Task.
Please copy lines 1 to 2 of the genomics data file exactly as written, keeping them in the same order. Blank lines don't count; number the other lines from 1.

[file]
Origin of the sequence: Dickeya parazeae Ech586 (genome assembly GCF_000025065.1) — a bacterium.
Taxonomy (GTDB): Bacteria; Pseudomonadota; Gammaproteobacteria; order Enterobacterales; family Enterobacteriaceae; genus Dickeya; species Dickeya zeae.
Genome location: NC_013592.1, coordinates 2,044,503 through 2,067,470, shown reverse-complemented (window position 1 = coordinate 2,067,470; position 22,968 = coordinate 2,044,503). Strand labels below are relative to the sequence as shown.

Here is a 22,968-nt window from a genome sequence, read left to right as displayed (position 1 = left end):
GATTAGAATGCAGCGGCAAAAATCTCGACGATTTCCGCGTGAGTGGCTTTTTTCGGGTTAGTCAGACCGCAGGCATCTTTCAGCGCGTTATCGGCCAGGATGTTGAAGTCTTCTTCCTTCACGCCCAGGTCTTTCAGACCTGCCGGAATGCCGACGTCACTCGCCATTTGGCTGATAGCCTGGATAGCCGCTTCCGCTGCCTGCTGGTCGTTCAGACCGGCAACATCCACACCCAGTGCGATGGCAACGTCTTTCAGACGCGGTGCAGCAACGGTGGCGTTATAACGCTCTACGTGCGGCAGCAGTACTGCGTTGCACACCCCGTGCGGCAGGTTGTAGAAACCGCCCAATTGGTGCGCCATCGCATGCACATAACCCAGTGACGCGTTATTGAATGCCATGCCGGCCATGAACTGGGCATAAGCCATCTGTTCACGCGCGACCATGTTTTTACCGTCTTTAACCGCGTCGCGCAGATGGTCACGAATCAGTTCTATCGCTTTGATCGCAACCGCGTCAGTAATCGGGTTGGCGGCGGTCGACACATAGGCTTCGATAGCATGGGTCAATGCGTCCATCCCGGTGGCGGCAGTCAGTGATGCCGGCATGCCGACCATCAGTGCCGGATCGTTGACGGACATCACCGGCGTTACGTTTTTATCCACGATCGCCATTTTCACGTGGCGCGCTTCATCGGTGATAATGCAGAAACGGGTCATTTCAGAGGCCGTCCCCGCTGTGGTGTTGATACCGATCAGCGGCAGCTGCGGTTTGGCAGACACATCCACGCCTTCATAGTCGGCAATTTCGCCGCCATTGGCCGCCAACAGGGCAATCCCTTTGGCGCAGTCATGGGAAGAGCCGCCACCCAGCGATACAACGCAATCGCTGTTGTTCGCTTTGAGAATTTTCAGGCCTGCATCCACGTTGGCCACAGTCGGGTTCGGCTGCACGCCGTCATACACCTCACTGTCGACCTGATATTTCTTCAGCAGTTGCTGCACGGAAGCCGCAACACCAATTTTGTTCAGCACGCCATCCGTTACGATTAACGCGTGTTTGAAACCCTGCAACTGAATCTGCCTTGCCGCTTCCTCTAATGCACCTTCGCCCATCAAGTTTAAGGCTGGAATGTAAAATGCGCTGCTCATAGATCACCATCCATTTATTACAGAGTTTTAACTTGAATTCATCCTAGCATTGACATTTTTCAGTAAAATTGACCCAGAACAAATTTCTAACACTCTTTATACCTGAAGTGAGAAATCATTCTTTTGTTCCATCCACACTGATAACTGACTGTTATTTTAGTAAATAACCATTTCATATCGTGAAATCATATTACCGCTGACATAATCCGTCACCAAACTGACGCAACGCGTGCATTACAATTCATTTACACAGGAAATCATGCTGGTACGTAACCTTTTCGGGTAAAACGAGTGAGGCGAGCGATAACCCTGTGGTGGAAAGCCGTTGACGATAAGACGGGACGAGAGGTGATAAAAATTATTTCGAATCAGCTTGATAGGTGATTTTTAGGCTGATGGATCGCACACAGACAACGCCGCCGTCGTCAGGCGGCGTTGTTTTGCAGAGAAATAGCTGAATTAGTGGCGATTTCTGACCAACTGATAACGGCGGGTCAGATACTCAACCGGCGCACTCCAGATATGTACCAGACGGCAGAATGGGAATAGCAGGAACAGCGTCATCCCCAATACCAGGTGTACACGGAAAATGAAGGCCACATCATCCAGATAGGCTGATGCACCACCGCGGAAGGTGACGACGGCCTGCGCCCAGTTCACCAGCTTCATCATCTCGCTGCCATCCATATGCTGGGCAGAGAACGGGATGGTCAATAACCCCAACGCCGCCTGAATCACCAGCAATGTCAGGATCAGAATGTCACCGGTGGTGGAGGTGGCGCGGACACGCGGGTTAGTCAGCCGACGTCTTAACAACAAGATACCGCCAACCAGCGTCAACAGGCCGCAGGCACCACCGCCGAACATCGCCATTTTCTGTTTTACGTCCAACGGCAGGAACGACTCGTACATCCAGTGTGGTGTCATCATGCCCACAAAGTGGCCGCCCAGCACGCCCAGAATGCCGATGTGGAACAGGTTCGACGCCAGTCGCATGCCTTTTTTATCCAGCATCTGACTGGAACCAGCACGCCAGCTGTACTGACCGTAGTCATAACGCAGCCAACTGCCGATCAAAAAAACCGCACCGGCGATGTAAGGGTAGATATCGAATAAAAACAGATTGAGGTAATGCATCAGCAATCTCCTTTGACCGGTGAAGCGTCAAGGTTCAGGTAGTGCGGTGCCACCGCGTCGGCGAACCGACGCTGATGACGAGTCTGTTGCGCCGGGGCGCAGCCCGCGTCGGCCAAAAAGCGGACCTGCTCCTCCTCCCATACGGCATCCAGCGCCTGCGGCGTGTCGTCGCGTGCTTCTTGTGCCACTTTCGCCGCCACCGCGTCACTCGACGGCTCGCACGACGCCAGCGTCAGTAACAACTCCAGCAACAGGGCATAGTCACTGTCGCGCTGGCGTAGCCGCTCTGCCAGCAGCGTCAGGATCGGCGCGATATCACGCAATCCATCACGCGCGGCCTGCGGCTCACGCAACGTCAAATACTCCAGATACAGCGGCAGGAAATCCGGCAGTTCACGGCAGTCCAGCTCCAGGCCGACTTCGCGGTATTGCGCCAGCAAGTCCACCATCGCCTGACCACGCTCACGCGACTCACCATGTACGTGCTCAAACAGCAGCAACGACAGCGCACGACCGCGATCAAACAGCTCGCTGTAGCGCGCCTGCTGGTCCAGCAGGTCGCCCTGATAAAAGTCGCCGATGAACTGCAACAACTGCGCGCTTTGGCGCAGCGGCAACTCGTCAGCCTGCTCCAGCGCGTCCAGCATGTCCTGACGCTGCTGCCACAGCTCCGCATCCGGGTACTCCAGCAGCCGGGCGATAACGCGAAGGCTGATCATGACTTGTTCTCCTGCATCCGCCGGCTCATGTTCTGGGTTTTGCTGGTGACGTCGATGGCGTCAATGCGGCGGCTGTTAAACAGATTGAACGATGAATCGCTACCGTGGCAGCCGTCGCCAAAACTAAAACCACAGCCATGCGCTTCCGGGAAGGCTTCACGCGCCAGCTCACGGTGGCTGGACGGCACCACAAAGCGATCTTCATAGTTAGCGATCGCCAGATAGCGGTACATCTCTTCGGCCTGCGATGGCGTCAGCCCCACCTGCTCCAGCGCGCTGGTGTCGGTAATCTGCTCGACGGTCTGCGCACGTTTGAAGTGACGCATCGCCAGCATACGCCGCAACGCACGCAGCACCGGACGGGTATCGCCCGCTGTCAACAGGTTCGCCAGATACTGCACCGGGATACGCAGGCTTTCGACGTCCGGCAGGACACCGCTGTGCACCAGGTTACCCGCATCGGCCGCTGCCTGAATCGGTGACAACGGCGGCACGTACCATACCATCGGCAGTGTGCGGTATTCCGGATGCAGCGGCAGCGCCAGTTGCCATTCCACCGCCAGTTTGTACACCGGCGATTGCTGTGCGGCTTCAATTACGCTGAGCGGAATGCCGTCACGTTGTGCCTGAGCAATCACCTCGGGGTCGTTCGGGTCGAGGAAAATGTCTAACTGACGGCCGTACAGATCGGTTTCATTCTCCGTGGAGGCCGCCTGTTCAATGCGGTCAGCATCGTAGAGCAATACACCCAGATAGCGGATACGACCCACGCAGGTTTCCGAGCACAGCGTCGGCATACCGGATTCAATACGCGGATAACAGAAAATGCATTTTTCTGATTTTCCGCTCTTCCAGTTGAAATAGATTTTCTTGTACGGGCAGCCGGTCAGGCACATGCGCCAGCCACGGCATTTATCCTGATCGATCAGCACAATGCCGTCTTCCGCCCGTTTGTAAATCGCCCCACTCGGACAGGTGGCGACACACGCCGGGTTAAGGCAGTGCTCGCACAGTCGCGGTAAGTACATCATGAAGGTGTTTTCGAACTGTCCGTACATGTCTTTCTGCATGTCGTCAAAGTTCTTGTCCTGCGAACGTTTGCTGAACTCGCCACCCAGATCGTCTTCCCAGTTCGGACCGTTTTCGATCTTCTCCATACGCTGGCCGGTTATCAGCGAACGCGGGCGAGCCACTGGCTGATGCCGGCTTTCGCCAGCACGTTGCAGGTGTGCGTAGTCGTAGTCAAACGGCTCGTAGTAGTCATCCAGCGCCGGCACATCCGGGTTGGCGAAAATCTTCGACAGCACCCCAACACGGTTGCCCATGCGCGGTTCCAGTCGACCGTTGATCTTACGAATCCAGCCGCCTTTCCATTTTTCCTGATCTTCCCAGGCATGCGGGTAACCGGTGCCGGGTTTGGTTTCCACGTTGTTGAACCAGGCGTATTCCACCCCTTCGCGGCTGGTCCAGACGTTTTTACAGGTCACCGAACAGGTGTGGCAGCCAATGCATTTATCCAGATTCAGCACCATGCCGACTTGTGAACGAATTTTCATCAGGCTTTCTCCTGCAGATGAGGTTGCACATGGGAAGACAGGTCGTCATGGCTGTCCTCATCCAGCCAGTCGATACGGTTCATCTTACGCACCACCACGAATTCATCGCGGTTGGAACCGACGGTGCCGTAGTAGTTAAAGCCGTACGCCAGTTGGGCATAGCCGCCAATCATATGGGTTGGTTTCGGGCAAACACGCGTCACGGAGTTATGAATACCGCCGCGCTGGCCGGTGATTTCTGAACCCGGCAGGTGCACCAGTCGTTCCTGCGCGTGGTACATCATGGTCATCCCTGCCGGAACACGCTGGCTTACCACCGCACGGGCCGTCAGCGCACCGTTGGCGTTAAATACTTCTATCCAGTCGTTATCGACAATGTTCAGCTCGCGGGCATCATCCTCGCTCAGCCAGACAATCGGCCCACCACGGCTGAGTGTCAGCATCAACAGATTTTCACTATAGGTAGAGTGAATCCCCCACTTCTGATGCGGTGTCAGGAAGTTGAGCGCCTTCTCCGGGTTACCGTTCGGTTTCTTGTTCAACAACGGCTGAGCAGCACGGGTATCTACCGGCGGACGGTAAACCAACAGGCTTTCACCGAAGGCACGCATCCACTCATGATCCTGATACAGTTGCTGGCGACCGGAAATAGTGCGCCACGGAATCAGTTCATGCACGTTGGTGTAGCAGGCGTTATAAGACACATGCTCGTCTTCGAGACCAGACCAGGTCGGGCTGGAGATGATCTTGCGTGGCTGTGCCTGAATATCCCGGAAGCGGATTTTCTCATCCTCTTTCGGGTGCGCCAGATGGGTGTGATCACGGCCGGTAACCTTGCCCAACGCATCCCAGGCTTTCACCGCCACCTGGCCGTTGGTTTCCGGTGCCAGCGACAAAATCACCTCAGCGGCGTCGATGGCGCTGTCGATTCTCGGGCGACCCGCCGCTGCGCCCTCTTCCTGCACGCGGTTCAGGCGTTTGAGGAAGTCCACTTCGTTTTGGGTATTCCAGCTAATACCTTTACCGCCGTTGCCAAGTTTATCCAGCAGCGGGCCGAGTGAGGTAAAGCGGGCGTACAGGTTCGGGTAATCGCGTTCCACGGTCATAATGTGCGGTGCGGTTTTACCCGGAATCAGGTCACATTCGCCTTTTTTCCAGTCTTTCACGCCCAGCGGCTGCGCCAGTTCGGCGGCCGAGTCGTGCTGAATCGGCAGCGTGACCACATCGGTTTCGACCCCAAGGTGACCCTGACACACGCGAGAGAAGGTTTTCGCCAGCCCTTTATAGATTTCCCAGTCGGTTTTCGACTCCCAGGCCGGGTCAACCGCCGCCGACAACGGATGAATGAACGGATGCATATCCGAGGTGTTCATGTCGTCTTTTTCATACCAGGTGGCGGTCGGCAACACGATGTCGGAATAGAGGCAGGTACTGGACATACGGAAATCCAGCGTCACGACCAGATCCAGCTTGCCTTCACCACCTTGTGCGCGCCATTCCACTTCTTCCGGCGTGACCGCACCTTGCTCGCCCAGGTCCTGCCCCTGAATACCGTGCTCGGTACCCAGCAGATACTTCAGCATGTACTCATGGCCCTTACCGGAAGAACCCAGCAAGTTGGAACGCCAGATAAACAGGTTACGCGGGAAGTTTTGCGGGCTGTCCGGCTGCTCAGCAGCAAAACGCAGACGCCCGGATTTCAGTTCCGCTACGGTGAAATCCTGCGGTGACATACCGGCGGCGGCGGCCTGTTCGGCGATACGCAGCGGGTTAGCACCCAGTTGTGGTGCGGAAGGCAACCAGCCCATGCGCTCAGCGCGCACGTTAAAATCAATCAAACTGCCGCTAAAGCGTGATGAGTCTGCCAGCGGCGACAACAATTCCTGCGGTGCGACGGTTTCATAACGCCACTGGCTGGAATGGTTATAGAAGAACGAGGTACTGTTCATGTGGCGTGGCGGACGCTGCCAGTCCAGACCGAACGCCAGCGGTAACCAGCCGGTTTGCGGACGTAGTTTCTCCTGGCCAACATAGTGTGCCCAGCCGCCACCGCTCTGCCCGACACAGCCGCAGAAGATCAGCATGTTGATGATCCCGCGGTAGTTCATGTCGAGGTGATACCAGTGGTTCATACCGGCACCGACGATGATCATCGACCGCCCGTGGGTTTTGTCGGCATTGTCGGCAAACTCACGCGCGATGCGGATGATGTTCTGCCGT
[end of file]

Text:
Origin of the sequence: Dickeya parazeae Ech586 (genome assembly GCF_000025065.1) — a bacterium.
Taxonomy (GTDB): Bacteria; Pseudomonadota; Gammaproteobacteria; order Enterobacterales; family Enterobacteriaceae; genus Dickeya; species Dickeya zeae.